OKC and Seattle have a "shared history."
What that means is that if the Sonics come back, they'll still have all of the old Sonics records and 1979 championship, but the Thunder have them too.
Staleys = Bears. The other Chicago team was the Cardinals, the same one that's now in Arizona, with a stint in St. Louis between.
As to the OP's question, and to clear up the Chicago thing too, in almost all cases the NFL considers the history of a team to move with that team. The Rams and Colts and Cardinals and so on all get to keep their history from their old cities. Even the Tennessee Titans as well; they have kept the history of the Houston Oilers. The only case in the NFL where history stayed in the city and not with the team is in Cleveland. For the league's intents and purposes, the Ravens left the Browns' history behind and started afresh when they moved, and the current Browns, even though they technically were an expansion team, own the history of the old Browns. That's the only case; in all other moves, the history moved with the team.
Who kept the records with the city. Everyone before it just went with them. The Lakers and their Minnesota championships, etc. It was just such a bad PR move that they were leaving a city where the team was supported and selling out that they made the unprecedented move. And some have followed after.
The Pistons do not recognize their Fort Wayne records. They made the NBA Finals in Fort Wayne twice (1954 and 1955) but there are no banners commemorating this, which I think is the right now. If you relocate a franchise to a totally new city, you shouldn't pretend it's kept all its history.
But they were asking about the League. And the NBA recognizes them as the same team:
George Yardley is their first 2,000 point scorer, even though he spent the majority of his career in Fort Wayne.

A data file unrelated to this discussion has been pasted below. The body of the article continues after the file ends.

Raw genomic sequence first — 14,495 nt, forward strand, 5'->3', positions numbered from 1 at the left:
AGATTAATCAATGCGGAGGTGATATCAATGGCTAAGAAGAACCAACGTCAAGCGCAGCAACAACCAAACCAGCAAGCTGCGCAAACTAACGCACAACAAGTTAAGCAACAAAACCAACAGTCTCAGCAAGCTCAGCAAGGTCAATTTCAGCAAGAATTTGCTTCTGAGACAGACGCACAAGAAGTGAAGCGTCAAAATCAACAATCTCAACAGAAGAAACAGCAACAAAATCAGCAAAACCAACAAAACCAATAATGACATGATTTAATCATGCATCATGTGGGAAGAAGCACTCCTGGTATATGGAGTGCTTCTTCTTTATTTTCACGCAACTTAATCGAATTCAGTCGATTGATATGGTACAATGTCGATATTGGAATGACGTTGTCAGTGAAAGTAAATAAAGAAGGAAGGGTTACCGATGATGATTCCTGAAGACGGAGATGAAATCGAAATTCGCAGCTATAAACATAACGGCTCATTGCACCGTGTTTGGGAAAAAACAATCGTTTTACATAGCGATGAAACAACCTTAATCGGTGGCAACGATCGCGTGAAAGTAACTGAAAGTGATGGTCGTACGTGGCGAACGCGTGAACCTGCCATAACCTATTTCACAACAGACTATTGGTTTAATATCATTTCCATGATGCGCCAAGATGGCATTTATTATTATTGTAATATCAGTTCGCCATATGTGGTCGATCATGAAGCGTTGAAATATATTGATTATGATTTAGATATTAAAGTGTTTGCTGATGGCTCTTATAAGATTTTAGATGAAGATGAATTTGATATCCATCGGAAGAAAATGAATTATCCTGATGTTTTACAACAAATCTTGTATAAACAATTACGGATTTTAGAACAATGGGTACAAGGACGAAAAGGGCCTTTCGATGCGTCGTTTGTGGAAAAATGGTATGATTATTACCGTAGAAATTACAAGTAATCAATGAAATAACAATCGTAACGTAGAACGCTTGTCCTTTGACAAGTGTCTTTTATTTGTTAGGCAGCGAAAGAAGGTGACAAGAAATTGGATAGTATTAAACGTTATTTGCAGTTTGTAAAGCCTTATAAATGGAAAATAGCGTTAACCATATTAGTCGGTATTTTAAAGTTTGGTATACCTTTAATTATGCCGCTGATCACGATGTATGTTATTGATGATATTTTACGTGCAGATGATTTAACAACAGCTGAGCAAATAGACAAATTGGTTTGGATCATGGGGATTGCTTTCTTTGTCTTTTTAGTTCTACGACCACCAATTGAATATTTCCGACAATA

They include their year by year results, and I'm guessing overall W-L and stats. So the team may make a break, but the League considers them the same franchise.
I thought the Packers have the most nfl championships
The Packers have 9 NFL championships and 4 Super Bowls
The Bears have 8 NFL championships and 1 Super Bowl
Nice Try Robmorren
In other words,
I believe Chicago might have actually had more championships in 1960, but then Vince Lombardi started winning them and it's been downhill ever since.
As of a couple years ago, the Phx Coyotes still had retired numbers from the Winnipeg Jets at their arena. And some fans, many of whom are originally from Canada, would wear old Jets jerseys to the games. But I haven't been there since the new Winnipeg Jets, who used to be the Thrashers, started playing, so I don't know if they kept the retired numbers.
The only instance I can find in which the championships did not count in the record book is with teams that still exist which were once part of the old AAFC, most notably the Cleveland Browns. Supposedly, this was a quirk of the merger of the AAFC and NFL in 1950. The Browns, in keeping with the example, have 4 AAFC championships and 4 pre-merger NFL championships. The Hall Of Fame recognizes all eight, whereas the record and fact book recognizes only the NFL championships.
All the references I found, however, still list lost-since moved (or even defunct) teams as champions in various years in the various iterations of the NFL championship (which was simply determined by overall record until 1932, I think).